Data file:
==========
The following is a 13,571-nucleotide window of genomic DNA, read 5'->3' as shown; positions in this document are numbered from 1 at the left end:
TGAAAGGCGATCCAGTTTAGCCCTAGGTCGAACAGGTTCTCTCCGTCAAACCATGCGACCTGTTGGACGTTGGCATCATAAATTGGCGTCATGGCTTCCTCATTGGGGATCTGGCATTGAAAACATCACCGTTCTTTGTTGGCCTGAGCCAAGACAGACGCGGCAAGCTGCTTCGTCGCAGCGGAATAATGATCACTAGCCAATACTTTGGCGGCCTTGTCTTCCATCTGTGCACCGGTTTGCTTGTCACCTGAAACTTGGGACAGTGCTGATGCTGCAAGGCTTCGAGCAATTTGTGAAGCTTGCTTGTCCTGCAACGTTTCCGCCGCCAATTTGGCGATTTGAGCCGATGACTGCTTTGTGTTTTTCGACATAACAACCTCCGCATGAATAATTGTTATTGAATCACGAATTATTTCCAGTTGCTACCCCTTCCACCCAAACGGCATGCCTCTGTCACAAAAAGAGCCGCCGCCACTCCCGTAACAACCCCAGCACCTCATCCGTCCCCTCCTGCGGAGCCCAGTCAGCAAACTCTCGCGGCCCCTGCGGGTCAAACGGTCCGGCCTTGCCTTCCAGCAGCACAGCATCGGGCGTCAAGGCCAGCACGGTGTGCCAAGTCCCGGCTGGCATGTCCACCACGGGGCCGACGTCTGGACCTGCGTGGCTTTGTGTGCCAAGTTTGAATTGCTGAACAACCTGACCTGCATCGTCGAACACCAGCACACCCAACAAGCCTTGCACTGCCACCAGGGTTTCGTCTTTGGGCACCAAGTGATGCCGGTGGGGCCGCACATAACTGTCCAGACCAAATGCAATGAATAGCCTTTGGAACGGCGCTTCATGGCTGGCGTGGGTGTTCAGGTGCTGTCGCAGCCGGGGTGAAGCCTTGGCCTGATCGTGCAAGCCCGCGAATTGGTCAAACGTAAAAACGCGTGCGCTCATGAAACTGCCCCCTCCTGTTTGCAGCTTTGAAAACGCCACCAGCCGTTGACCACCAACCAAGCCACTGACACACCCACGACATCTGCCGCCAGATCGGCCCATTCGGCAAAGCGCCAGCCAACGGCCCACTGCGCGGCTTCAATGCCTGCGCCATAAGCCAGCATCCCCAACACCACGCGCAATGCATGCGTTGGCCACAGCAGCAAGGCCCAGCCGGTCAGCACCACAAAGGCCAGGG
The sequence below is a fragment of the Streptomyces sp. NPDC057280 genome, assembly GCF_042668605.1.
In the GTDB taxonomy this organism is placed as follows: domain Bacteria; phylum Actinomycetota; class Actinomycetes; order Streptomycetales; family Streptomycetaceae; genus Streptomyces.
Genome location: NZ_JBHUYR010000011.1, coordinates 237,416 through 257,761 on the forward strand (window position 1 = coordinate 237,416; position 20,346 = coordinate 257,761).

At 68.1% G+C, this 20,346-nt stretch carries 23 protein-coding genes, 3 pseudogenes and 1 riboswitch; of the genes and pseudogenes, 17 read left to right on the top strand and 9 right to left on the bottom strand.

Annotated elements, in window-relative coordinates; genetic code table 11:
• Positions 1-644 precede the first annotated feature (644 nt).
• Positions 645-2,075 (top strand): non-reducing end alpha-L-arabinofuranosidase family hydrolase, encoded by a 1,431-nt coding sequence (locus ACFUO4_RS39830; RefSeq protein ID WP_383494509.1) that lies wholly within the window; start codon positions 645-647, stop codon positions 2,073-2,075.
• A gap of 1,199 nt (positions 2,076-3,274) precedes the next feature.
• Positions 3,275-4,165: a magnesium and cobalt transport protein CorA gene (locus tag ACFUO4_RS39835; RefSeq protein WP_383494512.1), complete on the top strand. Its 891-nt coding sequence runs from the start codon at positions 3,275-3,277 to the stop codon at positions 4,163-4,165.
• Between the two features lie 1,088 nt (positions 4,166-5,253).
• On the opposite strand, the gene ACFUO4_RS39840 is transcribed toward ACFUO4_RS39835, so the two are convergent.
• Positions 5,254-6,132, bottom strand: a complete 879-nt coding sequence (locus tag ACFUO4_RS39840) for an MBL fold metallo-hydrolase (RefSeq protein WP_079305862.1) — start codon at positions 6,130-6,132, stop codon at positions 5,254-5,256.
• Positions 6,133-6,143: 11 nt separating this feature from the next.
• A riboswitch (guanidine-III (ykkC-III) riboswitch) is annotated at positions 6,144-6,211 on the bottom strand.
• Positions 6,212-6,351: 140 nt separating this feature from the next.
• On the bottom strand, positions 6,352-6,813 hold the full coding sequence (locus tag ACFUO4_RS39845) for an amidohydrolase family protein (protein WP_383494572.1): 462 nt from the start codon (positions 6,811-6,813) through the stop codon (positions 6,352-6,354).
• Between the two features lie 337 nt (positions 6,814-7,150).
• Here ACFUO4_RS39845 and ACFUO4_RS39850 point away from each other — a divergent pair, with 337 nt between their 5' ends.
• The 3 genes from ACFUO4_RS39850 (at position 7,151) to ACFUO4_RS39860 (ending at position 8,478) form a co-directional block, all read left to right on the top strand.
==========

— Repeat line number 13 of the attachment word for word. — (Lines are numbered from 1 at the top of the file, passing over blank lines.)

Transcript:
• On the opposite strand, the gene ACFUO4_RS39840 is transcribed toward ACFUO4_RS39835, so the two are convergent.